The MORE program offers three other levels of recognition. The next step up is called “you rock” awards, in which employees can send colleagues gifts that cost up to about $15 — think a box of chocolates, movie tickets or a bottle of wine. Behavior examples include constructively responding to change or sharing knowledge that helps others grow professionally. To avoid busting the budget, employees are limited to sending only 10 of these awards a year.

The third level of recognition, known as “game-changers,” are awarded only by managers. They offer slightly larger rewards, such as dinner for two, and recognize behaviors such as completing stretch goals, succeeding under pressure, or committing extra time to support a team member outside their day-to-day role. At the top of the company’s recognition pyramid stands LAA recognition, an acronym for Leadership Amazing Award. Employees are eligible if they go above and beyond to live the company’s values; examples include thinking bigger than themselves and tackling challenges significantly above their usual responsibilities.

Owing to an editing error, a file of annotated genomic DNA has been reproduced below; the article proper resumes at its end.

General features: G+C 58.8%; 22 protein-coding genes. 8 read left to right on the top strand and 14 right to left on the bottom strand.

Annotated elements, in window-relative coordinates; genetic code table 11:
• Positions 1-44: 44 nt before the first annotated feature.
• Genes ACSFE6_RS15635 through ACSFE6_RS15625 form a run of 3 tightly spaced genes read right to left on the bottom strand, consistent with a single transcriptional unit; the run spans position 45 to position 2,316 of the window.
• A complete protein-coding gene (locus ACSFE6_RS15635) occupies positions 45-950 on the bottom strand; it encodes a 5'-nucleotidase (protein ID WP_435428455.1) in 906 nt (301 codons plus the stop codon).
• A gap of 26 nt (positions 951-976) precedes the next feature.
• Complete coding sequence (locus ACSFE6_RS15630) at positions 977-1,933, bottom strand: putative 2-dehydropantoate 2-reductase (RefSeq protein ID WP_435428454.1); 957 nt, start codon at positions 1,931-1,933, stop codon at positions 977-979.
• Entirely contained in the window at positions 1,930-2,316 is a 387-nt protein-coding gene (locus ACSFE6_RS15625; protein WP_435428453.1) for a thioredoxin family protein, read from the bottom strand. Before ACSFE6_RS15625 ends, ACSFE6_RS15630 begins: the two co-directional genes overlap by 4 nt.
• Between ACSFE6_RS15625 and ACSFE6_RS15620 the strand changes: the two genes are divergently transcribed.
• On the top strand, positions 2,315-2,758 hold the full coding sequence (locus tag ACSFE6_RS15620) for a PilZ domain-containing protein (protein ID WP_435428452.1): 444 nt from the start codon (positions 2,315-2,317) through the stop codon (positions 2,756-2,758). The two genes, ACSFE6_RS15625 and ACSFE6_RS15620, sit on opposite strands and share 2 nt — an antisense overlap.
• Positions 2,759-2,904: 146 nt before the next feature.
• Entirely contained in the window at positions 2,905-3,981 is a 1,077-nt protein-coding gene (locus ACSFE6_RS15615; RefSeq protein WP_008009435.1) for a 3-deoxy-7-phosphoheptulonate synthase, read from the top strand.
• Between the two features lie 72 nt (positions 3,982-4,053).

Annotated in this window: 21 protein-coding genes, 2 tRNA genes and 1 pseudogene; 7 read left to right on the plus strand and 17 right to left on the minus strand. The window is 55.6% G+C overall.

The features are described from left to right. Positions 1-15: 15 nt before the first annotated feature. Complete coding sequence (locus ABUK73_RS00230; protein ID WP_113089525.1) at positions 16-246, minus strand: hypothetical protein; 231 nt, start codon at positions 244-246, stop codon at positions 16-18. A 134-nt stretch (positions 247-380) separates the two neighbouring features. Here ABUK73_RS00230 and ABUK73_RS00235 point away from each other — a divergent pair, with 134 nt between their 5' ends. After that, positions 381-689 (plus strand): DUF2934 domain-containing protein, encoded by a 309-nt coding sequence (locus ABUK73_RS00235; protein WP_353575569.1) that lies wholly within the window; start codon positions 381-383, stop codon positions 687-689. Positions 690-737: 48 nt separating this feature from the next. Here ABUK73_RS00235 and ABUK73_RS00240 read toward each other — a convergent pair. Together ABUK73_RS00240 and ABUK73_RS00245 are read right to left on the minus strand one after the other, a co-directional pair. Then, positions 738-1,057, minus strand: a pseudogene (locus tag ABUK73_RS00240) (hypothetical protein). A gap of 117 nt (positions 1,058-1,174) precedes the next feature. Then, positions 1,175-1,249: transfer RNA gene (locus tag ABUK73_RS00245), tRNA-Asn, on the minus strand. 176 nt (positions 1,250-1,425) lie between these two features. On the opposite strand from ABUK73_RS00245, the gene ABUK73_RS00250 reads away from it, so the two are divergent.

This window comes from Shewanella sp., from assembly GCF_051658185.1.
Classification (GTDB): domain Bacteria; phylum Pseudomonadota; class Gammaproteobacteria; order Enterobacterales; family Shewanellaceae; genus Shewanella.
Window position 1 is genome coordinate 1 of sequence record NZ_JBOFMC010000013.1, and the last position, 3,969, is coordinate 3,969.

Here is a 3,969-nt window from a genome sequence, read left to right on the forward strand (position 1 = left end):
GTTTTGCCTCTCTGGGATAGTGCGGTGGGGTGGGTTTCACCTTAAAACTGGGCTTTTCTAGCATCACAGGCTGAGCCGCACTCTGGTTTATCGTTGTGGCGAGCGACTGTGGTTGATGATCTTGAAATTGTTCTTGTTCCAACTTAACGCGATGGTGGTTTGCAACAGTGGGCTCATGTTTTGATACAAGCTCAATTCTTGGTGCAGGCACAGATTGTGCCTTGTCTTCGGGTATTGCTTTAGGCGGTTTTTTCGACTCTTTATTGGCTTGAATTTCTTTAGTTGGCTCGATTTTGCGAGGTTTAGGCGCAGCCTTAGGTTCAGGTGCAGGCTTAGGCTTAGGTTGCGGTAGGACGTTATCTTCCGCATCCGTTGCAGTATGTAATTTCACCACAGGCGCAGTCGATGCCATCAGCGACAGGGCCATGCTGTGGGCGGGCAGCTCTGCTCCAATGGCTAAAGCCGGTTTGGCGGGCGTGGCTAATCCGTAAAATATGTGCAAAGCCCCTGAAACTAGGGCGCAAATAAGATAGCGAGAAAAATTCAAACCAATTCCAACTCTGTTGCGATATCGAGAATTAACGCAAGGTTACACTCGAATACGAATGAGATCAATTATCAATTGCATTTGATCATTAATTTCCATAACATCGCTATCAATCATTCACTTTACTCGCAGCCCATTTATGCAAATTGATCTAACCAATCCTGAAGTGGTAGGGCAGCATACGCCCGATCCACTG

The Why and the What

The hardest part of developing an effective recognition program is deciding why people should be recognized — what strategic goals and values should serve as the criteria — and what they should receive for that recognition. Corey says a good benchmark for budgeting for recognition rewards is 1% of a company’s payroll. Moreover, the level of gift should be appropriate, and the reason for the reward and the gifts employees receive should be reviewed periodically to be sure they remain aligned with corporate goals and values.

“At our company, we’re not financially driven at all,” Corey says, noting that rewards don’t have to be expensive to be effective. “We don’t want something big — it’s not our culture to, say, give a $500 reward for recognition. I’m not saying that’s right or wrong, but we just prefer smaller rewards (that are more attainable).

“When we rolled out the program, it was my wish that everyone in the company gets a ‘you rock’ award … that everyone thinks about what they can do to go above and beyond to get recognized.”

Moreover, larger rewards can also backfire because they can create envy among unrewarded employees who may feel strongly that they deserve recognition, too, Corey notes.

In the end, a good, transparent recognition program creates a level playing field for all employees to be recognized for their good work. And using social media to publicize it maximizes exposure for the company’s best performers, which in turn can motivate others to emulate those optimum, value-driven behaviors. As Corey points out, “It lets all employees see what good looks like.”